Kim@BirthingDays.com | 541-733-4002
We all want our children to have the best start in life. But how can you set your child up for success….right from the very beginning?
Supporting your baby’s healthy brain development starts while they’re still in the womb! Even though they haven’t entered the world yet, your baby is growing and developing in amazing ways.
That’s why it’s so important to foster a healthy environment for your little one during pregnancy.
Early Brain Development:
Did you know that your baby’s brain begins to develop in the first few weeks after conception (The Urban Child Institute)? Pretty amazing, huh?
By the seventh week of pregnancy, your little one has already developed its first neurons. These neurons lay the foundation for forming their spinal cord and making their first movements!
And as you enter the second trimester, your baby’s brain begins to grow in size and complexity. The outer layer of your baby’s brain — the cerebral cortex — thickens which allows your little one to begin receiving sensory information about the world around them.
That’s why your baby can start to hear sounds during the second trimester — your tummy growling, the blood rushing through your placenta…even your voice! The development of their brain also gives them the ability to start moving around. It won’t be long before you start to feel those butterfly kicks and light jabs,
And by the third trimester, your baby’s brain has become so developed that it can actually respond to its external environment. They recognize certain sounds, breathe, and have all the mental and physical capacities that they’ll need to survive on their own once they’re born.
By the time you hold your sweet newborn in your arms, their brain is ready to support the early learning that will take place as they adjust to their new environment…learning to chest/breastfeed, sleep on their own, hold your hand, smile, and laugh!
That’s why it’s so important to support your child’s brain development well before they’re born. Here are 4 simple steps to foster your little one’s cognitive development.
4 Essential Steps to Support Your Baby’s Brain Development…in the Womb!
1. Exercise During Pregnancy Benefits Brain Development
This may seem like a no-brainer, but it’s still important to note that physical exercise during pregnancy is vital for you and your baby’s health. Physical activity can reduce your likelihood of experiencing certain problems during pregnancy:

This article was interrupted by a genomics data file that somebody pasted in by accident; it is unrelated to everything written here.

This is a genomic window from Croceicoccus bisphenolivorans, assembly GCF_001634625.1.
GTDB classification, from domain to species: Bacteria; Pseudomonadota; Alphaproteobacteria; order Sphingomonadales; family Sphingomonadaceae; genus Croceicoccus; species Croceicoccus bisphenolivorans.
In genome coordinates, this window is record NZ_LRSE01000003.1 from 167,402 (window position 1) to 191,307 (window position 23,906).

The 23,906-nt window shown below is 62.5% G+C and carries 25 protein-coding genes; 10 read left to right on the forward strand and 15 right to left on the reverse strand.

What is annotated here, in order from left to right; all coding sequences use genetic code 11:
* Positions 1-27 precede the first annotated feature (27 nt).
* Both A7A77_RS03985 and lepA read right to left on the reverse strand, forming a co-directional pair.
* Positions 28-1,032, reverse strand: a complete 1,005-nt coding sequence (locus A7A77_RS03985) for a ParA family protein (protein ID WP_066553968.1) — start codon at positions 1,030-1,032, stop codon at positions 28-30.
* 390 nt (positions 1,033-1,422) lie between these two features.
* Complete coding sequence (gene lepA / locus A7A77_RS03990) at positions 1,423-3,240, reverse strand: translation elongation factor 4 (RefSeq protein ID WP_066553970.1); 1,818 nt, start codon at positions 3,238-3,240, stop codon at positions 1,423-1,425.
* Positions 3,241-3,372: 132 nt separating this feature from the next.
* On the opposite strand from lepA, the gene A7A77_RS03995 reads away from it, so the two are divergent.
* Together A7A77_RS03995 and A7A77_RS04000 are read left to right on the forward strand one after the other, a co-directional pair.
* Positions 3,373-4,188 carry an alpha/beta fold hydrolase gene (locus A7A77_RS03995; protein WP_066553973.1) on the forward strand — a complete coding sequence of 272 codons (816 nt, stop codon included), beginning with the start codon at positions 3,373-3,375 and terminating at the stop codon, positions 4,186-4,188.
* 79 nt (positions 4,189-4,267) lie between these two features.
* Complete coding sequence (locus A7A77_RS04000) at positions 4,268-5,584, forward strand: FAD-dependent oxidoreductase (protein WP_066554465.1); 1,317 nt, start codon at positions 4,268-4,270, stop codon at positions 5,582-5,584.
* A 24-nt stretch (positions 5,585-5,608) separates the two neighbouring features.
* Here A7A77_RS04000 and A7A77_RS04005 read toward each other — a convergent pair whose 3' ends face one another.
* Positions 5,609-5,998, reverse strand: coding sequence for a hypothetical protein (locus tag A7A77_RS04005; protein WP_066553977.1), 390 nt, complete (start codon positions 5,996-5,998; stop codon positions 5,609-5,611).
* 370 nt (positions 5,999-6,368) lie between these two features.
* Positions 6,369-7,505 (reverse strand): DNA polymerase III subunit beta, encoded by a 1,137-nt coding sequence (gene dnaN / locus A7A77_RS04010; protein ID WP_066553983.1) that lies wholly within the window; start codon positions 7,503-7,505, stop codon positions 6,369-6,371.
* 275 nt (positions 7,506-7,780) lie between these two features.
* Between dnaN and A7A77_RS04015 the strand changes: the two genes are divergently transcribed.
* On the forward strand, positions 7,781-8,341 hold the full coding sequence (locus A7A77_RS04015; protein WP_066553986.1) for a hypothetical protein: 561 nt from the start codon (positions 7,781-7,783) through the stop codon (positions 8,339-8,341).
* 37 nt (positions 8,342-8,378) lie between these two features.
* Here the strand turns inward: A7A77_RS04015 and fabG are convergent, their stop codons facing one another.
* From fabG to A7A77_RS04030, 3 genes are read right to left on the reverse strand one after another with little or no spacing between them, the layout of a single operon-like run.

- High blood pressure
- Heart conditions
Regular physical activity can also help you to manage stress, sleep better, and quit smoking.
Exercise has also been shown in studies to have positive effects on your baby’s brain (Scientific World Journal). Physical activity can foster your baby’s brain development including how they recognize and create memories about the environment around them.
So, if you were exercising regularly before pregnancy….keep it up! The Centers for Disease Control and Prevention (CDC) recommends 30 minutes of moderate to intense activity five days a week (CDC).
But if you haven’t been active, or are starting to exercise again after a bit of a break, that’s ok! Start slow. Pay attention to your body. And if you have any questions or concerns about what type of exercise — and how much! — is right for you, talk to your healthcare provider.
Here are some great exercise ideas to get you started (March of Dimes):
- Brisk walking
- Riding a stationary bike
- Yoga and Pilates
- Low-impact aerobic exercises
- Strength training
2. Foods That Help Develop Your Baby’s Brain
Maintaining a healthy weight and eating a balanced diet is always beneficial for your health, whether you’re planning to conceive, pregnant, or in the early stages of new parenthood.
Here are a few simple steps you can take to improve your diet — no matter what phase of life you’re in:
- Reduce empty calories, artificial sweeteners, and caffeine.
- Eat foods that are high in protein.
- Eat lots of fruits, vegetables, grains, and some full-fat organic dairy products.
There are also certain vitamins and nutrients that your baby needs to foster healthy growth and development — both in the womb and beyond.
The best way to get folate is from foods such as (CDC):
- Beans, peas, and lentils
- Oranges and orange juice
- Asparagus and broccoli
- Dark leafy green vegetables such as spinach and mustard greens
- Calf’s liver and chicken liver
But it can be difficult for most birthing people to get the recommended daily amount of folate through food alone. That’s why you should aim to supplement with 600-800 mcg of folate each day at least 1 month before pregnancy and through the first 12 weeks of pregnancy.
You can make sure you’re getting enough folate by:
- Taking a multivitamin
- Taking a prenatal vitamin
- Taking a supplement that has folate
Note: Make sure to check your multivitamin, because most products contain folic acid and not folate (Chris Kresser.com). Look for products that contain the Metfolin brand, or list “5-methyltetrahydrofolate” or “5-MTHF” on the label. Avoid products that say “folic acid” on the label.